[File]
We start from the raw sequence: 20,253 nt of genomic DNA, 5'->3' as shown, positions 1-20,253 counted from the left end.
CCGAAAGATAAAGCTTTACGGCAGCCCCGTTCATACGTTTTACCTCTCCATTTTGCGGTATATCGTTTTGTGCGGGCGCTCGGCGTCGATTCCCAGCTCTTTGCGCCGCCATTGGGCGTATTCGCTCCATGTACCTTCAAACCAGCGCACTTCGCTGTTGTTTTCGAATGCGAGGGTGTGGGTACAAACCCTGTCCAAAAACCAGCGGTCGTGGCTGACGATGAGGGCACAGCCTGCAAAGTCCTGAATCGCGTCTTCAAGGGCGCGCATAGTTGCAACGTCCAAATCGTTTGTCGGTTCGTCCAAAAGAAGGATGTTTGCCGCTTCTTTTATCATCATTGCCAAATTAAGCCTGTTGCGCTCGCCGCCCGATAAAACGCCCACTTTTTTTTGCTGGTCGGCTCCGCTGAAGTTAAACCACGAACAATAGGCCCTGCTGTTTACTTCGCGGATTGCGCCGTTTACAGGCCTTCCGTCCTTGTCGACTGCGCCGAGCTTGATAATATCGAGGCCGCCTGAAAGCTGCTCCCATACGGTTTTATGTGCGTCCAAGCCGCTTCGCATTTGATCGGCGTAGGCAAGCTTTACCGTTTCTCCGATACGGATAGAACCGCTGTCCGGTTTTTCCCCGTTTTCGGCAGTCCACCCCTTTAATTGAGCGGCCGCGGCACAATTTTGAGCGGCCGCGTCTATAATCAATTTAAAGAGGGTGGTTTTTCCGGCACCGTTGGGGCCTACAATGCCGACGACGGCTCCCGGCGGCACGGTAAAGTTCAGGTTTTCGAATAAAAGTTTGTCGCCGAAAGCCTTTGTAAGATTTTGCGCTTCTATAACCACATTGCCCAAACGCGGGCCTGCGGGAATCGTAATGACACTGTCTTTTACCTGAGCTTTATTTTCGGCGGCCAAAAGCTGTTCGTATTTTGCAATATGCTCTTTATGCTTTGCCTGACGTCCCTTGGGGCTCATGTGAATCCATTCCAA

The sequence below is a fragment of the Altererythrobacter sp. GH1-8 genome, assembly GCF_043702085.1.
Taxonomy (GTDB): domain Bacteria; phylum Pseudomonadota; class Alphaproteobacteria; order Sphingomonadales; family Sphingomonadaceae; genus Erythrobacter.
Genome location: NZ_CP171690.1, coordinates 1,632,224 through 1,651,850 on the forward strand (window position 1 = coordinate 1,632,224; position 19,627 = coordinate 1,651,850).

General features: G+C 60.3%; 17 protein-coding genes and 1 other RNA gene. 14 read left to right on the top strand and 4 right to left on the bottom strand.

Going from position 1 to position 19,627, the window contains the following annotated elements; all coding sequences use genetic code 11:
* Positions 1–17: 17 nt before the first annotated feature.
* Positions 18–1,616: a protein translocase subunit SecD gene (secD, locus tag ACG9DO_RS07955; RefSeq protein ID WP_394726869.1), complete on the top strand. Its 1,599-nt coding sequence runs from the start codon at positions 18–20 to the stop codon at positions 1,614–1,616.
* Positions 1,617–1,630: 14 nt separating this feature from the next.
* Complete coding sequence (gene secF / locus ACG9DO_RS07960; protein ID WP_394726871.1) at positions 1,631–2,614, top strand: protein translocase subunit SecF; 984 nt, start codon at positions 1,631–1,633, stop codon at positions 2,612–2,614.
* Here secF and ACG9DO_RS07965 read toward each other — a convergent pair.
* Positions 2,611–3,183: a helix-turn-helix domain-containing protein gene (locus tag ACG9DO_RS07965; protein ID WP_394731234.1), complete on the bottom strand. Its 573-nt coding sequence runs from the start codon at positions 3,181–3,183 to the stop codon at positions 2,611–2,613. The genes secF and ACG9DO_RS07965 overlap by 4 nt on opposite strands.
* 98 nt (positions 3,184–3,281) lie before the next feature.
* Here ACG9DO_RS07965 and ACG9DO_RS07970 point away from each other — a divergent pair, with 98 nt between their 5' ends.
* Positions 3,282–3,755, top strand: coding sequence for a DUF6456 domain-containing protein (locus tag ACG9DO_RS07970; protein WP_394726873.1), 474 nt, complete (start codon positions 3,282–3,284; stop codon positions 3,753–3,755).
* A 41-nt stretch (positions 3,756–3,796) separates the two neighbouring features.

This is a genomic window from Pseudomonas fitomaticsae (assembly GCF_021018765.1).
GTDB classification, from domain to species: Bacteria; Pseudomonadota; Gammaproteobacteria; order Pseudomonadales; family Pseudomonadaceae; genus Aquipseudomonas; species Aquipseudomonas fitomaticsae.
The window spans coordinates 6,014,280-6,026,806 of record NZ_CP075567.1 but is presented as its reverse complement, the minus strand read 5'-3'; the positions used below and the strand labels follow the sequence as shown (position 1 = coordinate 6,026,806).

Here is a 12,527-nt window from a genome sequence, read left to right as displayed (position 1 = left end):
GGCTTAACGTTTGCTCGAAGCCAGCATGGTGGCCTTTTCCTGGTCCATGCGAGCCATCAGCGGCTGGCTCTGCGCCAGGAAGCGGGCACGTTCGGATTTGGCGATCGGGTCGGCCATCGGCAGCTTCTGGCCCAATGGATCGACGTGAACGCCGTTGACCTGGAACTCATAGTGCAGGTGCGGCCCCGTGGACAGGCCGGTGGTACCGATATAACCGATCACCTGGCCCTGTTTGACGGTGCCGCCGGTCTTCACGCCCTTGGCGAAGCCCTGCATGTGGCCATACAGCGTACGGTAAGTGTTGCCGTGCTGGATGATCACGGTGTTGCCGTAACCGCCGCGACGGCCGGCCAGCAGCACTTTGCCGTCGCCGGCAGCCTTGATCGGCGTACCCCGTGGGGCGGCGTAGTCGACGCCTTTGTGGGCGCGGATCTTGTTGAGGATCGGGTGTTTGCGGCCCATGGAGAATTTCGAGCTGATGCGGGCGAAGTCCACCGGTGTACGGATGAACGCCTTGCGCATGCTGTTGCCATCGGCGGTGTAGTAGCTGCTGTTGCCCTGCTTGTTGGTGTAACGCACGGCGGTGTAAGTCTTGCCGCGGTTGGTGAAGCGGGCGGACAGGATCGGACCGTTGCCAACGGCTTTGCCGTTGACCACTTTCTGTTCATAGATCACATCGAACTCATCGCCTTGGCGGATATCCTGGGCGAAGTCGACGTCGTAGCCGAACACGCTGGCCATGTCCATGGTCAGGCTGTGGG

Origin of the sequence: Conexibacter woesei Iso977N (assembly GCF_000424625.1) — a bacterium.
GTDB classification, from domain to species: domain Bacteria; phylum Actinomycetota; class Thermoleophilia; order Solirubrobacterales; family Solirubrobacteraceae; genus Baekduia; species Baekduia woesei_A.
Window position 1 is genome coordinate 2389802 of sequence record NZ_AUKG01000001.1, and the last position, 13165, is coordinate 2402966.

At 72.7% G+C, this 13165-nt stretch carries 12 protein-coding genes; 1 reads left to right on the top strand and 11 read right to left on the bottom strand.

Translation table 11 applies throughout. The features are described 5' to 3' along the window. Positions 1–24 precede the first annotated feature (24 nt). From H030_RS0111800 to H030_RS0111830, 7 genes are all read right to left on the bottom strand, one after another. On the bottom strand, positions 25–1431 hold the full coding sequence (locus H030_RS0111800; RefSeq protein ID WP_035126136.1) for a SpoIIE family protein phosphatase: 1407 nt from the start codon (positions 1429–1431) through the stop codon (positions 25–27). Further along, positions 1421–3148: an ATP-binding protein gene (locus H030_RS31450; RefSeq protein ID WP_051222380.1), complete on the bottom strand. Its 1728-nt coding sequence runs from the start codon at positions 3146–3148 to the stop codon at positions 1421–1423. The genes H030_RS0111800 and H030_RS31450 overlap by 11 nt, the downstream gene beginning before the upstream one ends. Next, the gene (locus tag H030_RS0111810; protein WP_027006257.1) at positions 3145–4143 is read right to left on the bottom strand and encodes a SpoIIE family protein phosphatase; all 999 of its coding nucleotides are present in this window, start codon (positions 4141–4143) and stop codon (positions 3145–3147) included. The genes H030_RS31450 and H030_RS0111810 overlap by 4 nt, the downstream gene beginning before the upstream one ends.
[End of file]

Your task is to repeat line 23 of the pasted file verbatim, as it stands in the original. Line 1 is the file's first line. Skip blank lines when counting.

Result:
Origin of the sequence: Conexibacter woesei Iso977N (assembly GCF_000424625.1) — a bacterium.